FIG. 2 indicates in addition that a lens 19 is fitted after the scanner 2, that can have a focusing device on the macroscopic device. In the context of such a configuration, the camera could be aligned directly on an object 20. The camera can also be used with a microscope 21, in which case the objective lens 19 functions as a scanning lens or scanning optical system.
The electronic control unit 4 includes a microprocessor not shown in the Figures with an image buffer store and a standard TV output. In this respect reference is likewise made to the general part of the description in order to avoid repetition.
Finally a display 22 is integrated in the camera housing 5, in this case an extremely compact LCD display.
Finally it should be noted in particular that the embodiments discussed above are for the purpose of clarifying the theory claimed, which is not however restricted to these embodiments.
1 Laser light source
4 Electronic control unit
5 Camera housing
6 Diode laser combination
7 Adjusting coupler
8 Pinhole optical system, optional beam adjustment and optional source pinhole
9 Fiber input
10 External laser (for the fiber input)
11 Fibre optic cable
12 Input (for direct coupling)
13 External laser (for input 12)
14 Pinhole lens
15 Optical arrangement for image rotation
16 Scanning lens
17 Detection beam path
18 Detection pinhole
23 Polarization or color filter
24 Polarization or color beam splitter
25 Zoom optical system
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|Citing Patent||Filing date||Publication date||Applicant||Title|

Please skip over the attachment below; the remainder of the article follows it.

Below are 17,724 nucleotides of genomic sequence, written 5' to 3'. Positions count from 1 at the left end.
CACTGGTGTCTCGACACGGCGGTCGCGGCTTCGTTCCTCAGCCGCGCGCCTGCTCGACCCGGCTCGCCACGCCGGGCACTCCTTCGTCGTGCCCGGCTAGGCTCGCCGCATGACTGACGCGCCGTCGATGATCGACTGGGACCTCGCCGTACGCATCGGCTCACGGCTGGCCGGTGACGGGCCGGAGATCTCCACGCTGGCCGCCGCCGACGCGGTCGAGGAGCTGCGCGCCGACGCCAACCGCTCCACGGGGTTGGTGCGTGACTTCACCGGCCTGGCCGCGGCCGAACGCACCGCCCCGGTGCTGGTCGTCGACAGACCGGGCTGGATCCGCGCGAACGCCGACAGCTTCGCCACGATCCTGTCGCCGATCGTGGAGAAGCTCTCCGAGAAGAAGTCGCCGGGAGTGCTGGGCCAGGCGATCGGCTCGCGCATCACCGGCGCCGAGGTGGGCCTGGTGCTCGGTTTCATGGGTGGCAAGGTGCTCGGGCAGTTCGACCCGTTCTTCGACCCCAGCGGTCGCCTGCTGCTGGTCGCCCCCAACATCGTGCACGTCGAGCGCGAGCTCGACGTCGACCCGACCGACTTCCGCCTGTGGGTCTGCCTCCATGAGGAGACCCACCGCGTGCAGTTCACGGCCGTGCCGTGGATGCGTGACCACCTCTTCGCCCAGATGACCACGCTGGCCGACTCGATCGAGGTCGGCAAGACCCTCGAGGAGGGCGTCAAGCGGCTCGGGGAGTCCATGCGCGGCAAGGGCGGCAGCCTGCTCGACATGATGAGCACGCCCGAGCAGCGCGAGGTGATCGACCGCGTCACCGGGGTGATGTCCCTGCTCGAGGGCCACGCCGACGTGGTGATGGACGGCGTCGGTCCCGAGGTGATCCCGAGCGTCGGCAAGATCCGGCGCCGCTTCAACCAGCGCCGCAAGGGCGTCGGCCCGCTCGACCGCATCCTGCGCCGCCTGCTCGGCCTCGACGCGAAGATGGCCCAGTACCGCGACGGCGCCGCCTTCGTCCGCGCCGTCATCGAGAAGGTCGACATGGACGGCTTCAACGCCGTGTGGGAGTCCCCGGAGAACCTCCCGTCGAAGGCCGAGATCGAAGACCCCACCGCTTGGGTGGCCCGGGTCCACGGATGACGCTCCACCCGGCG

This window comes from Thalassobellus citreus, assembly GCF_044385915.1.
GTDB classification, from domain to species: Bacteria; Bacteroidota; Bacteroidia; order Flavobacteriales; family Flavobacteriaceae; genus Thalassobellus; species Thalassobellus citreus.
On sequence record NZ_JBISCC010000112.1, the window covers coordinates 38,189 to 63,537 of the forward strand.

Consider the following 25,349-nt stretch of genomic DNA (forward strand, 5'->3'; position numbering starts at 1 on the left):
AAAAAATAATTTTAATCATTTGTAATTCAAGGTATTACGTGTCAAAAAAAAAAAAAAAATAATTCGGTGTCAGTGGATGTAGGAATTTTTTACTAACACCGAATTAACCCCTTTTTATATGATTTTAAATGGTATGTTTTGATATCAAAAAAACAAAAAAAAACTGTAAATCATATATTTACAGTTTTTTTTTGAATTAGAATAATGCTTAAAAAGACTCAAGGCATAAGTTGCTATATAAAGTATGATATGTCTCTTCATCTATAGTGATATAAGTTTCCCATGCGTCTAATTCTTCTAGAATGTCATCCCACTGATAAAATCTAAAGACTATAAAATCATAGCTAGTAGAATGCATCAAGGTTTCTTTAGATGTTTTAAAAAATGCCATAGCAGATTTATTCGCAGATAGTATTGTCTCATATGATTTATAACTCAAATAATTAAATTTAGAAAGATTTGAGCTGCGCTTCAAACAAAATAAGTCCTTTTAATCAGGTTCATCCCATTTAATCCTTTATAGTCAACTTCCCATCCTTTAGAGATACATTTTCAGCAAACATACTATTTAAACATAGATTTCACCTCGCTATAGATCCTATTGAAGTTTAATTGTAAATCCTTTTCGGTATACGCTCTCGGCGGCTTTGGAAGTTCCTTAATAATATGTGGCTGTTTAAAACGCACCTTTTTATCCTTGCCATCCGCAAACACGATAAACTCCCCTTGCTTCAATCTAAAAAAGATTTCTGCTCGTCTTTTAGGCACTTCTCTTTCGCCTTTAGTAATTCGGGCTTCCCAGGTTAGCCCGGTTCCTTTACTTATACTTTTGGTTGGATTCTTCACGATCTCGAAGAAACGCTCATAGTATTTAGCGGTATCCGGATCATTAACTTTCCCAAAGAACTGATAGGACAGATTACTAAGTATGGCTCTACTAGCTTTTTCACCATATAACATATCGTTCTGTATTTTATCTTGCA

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|US7394592||May 20, 2004||Jul 1, 2008||Lucid, Inc.||Confocal microscope for imaging of selected locations of the body of a patient|
|US7817271||Oct 19, 2010||Leica Microsystems Cms Gmbh||Confocal microscope and method for detecting by means of a confocal microscope|
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|US20060274407 *||May 20, 2004||Dec 7, 2006||Fox William J||Confocal microscope for imaging of selected locations of the body of a patient|
|US20080151243 *||Mar 8, 2008||Jun 26, 2008||Leica Microsystems Cms Gmbh||Confocal microscope and method for detecting by means of a confocal microscope|
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|U.S. Classification||348/79, 348/80|
|International Classification||H04N9/04, H04N5/225, G02B21/00, G02B21/36|
|Cooperative Classification||G02B21/0024, G02B21/36|
|European Classification||G02B21/00M4A, G02B21/36|
|Nov 23, 1999||AS||Assignment|
Owner name: LEICA MICROSYSTEMS HEIDELBERG GMBH, GERMANY
Free format text: ASSIGNMENT OF ASSIGNORS INTEREST;ASSIGNORS:ENGELHARDT, JOHANN;HOPPE, MARTIN;REEL/FRAME:010399/0135;SIGNING DATES FROM 19990819 TO 19990823
|Feb 9, 2006||FPAY||Fee payment|
Year of fee payment: 4
|May 4, 2006||AS||Assignment|
Owner name: LEICA MICROSYSTEMS CMS GMBH, GERMANY
Free format text: CHANGE OF NAME;ASSIGNOR:LEICA MICROSYSTEMS HEIDELBERG GMBH;REEL/FRAME:017882/0397
Effective date: 20041213